How I Beat Anxiety & You Can Too
When I was in the throes of OCD, my predominant emotion was anxiety. It took a back seat to the challenges presented to me by my intrusive thoughts and compulsions associated with the particular manifestation of OCD that I struggled with, but it lingered in the background like the potential of being blind-sided on the game of Survivor, okay until it wasn’t.
As I underwent counseling, I learned to practice exposure and response prevention (ERP), actively & passively. A tenet of ERP is taking advantage of moments of distress to build up a tolerance for low-level distress or anxiety. The idea is to avoid the temptation to turn down stimulus in your life to avoid anxiety, but rather to turn towards it. No one wants to sit in a gray box devoid of stimulus. People want to participate in life, and as my OCD subsided and I was able to engage more with life, and my relationship with anxiety changed.
My premise is that functioning with anxiety is something that everyone can benefit from. The idea is that when you experience anxiety, to just do something, not to forget the anxiety, but in spite of the anxiety. Just start. Don’t avoid hard challenges or succumb to analysis paralysis. Why does analysis paralysis exist? It’s because we’re afraid of failing (i.e. anxious). The benefit of pressing forward in the face of anxiety is that with time your tolerance for anxiety increases. By leaning into your anxiety, you save your future self anxiety when all else is equal.
Of course the point isn’t to submit yourself to suffering. My protocol starts by tackling low level anxiety situations and building up from there. If you’re in the thick of OCD treatment you may be familiar with the fear thermometer (I’ve written about it elsewhere). The idea is that you start with areas that are low-level anxiety and build up, progressing into larger areas of anxiety with time. At the end of the day, the brain chemistry is the same. If you’re acclimating to low level anxiety that’s going to help you tackle those areas of bigger anxiety.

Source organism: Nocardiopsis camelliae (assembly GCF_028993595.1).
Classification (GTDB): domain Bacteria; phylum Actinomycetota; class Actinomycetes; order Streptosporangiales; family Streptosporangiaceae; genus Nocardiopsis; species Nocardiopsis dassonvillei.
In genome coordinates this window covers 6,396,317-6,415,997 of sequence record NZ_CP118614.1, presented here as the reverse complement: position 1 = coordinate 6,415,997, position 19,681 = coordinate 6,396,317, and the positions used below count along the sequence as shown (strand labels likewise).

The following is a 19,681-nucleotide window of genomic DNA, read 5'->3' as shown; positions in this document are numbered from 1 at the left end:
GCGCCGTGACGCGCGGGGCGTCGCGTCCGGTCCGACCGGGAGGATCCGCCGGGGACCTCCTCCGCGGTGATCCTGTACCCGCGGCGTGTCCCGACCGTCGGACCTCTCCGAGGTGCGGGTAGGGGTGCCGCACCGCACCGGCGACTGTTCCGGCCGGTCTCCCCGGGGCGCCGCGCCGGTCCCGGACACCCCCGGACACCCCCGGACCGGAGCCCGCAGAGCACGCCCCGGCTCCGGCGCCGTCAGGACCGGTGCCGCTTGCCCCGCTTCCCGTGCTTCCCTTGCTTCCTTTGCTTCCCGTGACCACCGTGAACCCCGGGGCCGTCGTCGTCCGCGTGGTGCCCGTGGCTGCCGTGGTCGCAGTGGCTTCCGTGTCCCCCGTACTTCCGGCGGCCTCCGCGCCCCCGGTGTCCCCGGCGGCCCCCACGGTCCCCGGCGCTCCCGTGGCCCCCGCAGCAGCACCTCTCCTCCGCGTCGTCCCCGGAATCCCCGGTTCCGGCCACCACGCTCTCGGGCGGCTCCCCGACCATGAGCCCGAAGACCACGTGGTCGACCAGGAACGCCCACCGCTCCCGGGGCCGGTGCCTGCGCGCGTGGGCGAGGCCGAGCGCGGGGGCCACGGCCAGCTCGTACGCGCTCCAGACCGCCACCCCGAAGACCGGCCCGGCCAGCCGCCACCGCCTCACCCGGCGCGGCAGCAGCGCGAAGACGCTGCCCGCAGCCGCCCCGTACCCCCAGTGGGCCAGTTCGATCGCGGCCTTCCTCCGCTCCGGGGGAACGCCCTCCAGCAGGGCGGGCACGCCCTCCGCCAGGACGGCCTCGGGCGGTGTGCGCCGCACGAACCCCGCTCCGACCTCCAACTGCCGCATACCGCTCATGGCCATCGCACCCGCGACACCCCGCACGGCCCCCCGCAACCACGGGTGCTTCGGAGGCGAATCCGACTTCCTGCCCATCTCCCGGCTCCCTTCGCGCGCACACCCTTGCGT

I was pretty crippled by my anxiety. I didn’t have time or presence of mind to for life to resonate. I didn’t have the ability to experience the full gambit of emotions in my life. Pushing through my anxiety opened the world up to me. This year now that I don’t struggle with anxiety on daily basis, I’m pushing myself through a one-word theme of ‘discovery.’ That’s a story for another time, but this year I’ve probably done more new things than I’ve done in years. And without my anxiety I’ve been able to listen, observe and experience life in a way that I’ll better remember.
What? When anxiety happens, lean into it. Keep doing what you want to do.
Why? Initially pushing through anxiety was to open up the world to me. It makes me less sensitive to day-to-day anxiety.
- Just do something
- Pull into the present moment
- Eat the elephant one bite at a time
- Discover something new
- Think macro
- Recognize when you’re entering the funnel of anxiety as an opportunity to do something about it!
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